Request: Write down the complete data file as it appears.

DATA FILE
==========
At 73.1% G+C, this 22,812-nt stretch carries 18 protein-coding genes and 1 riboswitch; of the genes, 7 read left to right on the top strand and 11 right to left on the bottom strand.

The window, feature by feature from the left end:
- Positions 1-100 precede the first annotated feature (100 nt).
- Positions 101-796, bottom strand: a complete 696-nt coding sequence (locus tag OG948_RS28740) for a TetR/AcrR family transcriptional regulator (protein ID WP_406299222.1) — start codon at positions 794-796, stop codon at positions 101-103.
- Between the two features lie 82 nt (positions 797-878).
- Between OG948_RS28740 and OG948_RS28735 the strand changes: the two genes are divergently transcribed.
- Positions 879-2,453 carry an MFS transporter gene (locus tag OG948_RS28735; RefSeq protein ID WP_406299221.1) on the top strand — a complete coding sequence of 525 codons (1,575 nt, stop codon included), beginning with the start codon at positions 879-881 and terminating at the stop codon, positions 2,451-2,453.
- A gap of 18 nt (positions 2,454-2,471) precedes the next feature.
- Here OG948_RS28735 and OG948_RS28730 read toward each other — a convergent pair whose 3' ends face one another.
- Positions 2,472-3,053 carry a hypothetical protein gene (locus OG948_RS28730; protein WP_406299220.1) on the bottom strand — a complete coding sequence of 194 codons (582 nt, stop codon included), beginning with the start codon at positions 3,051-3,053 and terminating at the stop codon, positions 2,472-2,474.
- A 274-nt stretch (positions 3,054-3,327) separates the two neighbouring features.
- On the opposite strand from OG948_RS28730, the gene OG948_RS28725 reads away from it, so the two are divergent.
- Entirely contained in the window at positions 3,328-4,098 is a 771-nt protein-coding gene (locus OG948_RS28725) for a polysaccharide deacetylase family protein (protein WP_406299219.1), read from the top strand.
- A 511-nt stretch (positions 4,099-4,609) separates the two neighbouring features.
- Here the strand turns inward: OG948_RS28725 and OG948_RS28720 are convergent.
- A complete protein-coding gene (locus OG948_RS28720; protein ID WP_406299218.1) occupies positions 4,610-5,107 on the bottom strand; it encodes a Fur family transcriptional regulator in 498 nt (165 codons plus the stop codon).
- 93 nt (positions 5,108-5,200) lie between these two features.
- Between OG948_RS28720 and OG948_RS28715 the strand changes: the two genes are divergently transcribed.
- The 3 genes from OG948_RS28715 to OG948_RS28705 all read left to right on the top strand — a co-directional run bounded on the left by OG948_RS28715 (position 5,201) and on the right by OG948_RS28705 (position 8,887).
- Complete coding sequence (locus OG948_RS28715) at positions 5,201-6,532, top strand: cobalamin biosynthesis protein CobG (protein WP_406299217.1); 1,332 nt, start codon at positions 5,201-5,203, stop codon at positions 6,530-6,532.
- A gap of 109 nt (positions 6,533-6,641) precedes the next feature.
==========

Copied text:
At 73.1% G+C, this 22,812-nt stretch carries 18 protein-coding genes and 1 riboswitch; of the genes, 7 read left to right on the top strand and 11 right to left on the bottom strand.

The window, feature by feature from the left end:
- Positions 1-100 precede the first annotated feature (100 nt).
- Positions 101-796, bottom strand: a complete 696-nt coding sequence (locus tag OG948_RS28740) for a TetR/AcrR family transcriptional regulator (protein ID WP_406299222.1) — start codon at positions 794-796, stop codon at positions 101-103.
- Between the two features lie 82 nt (positions 797-878).
- Between OG948_RS28740 and OG948_RS28735 the strand changes: the two genes are divergently transcribed.
- Positions 879-2,453 carry an MFS transporter gene (locus tag OG948_RS28735; RefSeq protein ID WP_406299221.1) on the top strand — a complete coding sequence of 525 codons (1,575 nt, stop codon included), beginning with the start codon at positions 879-881 and terminating at the stop codon, positions 2,451-2,453.
- A gap of 18 nt (positions 2,454-2,471) precedes the next feature.
- Here OG948_RS28735 and OG948_RS28730 read toward each other — a convergent pair whose 3' ends face one another.
- Positions 2,472-3,053 carry a hypothetical protein gene (locus OG948_RS28730; protein WP_406299220.1) on the bottom strand — a complete coding sequence of 194 codons (582 nt, stop codon included), beginning with the start codon at positions 3,051-3,053 and terminating at the stop codon, positions 2,472-2,474.
- A 274-nt stretch (positions 3,054-3,327) separates the two neighbouring features.
- On the opposite strand from OG948_RS28730, the gene OG948_RS28725 reads away from it, so the two are divergent.
- Entirely contained in the window at positions 3,328-4,098 is a 771-nt protein-coding gene (locus OG948_RS28725) for a polysaccharide deacetylase family protein (protein WP_406299219.1), read from the top strand.
- A 511-nt stretch (positions 4,099-4,609) separates the two neighbouring features.
- Here the strand turns inward: OG948_RS28725 and OG948_RS28720 are convergent.
- A complete protein-coding gene (locus OG948_RS28720; protein ID WP_406299218.1) occupies positions 4,610-5,107 on the bottom strand; it encodes a Fur family transcriptional regulator in 498 nt (165 codons plus the stop codon).
- 93 nt (positions 5,108-5,200) lie between these two features.
- Between OG948_RS28720 and OG948_RS28715 the strand changes: the two genes are divergently transcribed.
- The 3 genes from OG948_RS28715 to OG948_RS28705 all read left to right on the top strand — a co-directional run bounded on the left by OG948_RS28715 (position 5,201) and on the right by OG948_RS28705 (position 8,887).
- Complete coding sequence (locus OG948_RS28715) at positions 5,201-6,532, top strand: cobalamin biosynthesis protein CobG (protein WP_406299217.1); 1,332 nt, start codon at positions 5,201-5,203, stop codon at positions 6,530-6,532.
- A gap of 109 nt (positions 6,533-6,641) precedes the next feature.